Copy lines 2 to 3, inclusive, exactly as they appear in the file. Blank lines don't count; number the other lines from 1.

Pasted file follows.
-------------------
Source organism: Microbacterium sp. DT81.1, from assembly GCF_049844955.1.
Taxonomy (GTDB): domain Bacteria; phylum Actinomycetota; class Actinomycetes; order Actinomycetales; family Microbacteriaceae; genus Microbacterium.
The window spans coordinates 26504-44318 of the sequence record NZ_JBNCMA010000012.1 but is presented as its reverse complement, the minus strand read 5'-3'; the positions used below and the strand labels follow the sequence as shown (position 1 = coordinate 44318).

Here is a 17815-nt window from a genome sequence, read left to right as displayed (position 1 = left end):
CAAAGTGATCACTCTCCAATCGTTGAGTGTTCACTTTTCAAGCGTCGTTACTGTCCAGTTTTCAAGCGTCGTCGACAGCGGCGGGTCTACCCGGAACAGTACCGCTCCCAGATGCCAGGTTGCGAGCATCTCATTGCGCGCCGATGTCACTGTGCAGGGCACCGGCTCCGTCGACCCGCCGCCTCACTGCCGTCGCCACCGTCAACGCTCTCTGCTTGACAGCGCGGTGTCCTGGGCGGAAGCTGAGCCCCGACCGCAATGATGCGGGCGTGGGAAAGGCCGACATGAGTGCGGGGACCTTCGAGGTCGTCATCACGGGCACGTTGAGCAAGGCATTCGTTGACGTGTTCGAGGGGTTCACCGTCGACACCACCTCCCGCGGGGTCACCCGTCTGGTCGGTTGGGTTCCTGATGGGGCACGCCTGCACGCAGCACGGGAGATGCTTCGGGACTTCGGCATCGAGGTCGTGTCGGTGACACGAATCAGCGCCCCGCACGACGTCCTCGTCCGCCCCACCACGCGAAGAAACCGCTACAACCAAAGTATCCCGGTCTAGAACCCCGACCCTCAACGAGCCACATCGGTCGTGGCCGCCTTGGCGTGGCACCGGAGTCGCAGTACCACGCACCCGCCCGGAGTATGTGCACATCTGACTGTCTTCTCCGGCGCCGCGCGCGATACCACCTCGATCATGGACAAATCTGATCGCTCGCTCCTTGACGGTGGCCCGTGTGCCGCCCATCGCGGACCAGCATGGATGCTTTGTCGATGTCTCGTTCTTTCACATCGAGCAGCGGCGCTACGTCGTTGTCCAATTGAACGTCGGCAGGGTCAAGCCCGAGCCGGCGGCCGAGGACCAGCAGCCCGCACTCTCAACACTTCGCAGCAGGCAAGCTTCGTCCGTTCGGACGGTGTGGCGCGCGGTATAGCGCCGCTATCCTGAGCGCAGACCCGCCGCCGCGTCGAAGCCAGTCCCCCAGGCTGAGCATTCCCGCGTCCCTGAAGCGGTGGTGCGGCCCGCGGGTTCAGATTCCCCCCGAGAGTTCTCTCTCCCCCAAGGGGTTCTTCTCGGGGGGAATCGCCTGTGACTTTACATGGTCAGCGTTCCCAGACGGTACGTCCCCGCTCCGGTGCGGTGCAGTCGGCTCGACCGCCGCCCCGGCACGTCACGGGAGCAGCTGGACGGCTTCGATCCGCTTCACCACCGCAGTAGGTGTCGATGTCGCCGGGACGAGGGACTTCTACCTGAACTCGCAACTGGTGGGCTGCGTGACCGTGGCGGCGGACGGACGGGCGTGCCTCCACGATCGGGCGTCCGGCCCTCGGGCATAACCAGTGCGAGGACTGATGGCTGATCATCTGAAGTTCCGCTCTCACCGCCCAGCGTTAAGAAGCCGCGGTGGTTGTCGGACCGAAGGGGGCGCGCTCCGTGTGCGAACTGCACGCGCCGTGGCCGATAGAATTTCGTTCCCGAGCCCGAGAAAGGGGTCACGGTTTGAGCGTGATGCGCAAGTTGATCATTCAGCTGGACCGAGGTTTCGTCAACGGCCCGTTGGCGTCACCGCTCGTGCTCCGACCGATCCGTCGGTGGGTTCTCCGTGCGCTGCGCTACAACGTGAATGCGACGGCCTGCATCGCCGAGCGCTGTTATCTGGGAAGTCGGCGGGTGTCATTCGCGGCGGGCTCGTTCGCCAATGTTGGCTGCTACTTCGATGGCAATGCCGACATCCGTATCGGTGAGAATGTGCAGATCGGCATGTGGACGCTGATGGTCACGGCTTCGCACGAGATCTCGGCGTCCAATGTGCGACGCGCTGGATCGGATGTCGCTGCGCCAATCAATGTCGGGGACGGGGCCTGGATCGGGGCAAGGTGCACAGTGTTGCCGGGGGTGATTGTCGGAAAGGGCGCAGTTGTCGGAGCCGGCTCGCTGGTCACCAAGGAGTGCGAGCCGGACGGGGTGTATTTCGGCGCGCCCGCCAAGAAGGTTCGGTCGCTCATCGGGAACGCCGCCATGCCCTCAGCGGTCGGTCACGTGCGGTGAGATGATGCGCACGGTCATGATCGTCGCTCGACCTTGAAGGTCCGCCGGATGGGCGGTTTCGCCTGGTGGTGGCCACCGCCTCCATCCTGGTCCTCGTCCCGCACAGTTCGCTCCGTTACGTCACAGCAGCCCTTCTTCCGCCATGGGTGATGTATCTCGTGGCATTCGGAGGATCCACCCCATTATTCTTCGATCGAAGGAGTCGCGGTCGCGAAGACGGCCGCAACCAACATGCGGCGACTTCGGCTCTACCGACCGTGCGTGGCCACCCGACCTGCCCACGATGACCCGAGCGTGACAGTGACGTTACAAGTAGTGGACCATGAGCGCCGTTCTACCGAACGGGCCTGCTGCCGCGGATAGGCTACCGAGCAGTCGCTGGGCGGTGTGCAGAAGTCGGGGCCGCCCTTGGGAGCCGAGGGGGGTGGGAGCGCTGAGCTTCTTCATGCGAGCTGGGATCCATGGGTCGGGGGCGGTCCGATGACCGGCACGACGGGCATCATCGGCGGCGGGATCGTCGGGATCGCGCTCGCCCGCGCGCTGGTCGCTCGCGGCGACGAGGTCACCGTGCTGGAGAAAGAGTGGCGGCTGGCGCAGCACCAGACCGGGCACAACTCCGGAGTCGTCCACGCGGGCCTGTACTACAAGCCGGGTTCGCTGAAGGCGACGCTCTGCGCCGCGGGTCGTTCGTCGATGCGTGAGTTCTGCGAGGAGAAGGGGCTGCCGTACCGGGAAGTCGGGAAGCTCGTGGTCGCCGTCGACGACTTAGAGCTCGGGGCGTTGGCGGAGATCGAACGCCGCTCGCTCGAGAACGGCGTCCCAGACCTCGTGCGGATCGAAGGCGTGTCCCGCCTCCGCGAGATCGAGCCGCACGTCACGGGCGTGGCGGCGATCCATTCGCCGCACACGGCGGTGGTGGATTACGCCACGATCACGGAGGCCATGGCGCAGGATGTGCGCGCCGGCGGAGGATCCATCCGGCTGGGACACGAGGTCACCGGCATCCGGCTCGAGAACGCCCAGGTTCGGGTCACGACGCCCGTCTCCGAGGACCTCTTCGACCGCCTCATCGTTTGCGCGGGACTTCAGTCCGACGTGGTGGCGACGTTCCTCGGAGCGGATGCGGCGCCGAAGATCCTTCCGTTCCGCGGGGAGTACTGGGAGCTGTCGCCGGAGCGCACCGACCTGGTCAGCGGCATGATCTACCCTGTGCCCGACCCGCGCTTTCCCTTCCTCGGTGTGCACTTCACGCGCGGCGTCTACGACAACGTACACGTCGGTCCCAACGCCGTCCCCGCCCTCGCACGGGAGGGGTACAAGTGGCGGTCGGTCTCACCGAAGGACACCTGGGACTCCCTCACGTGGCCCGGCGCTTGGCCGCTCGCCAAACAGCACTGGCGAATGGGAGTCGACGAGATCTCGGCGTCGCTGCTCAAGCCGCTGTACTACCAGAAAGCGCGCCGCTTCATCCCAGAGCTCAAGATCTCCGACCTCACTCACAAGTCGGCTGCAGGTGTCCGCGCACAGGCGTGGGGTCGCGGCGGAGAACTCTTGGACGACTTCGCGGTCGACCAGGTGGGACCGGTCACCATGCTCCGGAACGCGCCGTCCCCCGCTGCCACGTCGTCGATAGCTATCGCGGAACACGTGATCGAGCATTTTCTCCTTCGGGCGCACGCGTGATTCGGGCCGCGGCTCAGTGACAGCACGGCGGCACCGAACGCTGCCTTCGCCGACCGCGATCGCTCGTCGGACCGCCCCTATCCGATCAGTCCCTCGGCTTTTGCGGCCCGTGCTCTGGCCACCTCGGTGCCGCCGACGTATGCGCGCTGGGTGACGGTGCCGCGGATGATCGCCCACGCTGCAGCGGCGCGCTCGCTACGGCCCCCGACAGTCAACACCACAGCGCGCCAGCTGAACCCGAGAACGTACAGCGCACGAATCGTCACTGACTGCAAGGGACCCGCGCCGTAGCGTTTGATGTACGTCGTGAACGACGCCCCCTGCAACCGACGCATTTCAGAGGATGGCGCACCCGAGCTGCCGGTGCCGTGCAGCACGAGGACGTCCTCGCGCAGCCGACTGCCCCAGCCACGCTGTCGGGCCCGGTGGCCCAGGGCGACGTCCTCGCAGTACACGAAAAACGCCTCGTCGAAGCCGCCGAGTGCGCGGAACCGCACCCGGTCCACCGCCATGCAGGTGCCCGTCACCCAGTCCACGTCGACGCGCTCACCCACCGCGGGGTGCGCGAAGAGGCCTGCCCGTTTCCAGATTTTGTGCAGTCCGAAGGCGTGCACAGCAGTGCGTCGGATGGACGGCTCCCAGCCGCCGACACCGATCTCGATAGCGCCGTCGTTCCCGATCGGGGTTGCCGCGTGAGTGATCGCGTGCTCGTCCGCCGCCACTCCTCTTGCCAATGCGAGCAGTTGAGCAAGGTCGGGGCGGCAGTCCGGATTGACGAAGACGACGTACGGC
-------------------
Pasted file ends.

Taxonomy (GTDB): domain Bacteria; phylum Actinomycetota; class Actinomycetes; order Actinomycetales; family Microbacteriaceae; genus Microbacterium.
The window spans coordinates 26504-44318 of the sequence record NZ_JBNCMA010000012.1 but is presented as its reverse complement, the minus strand read 5'-3'; the positions used below and the strand labels follow the sequence as shown (position 1 = coordinate 44318).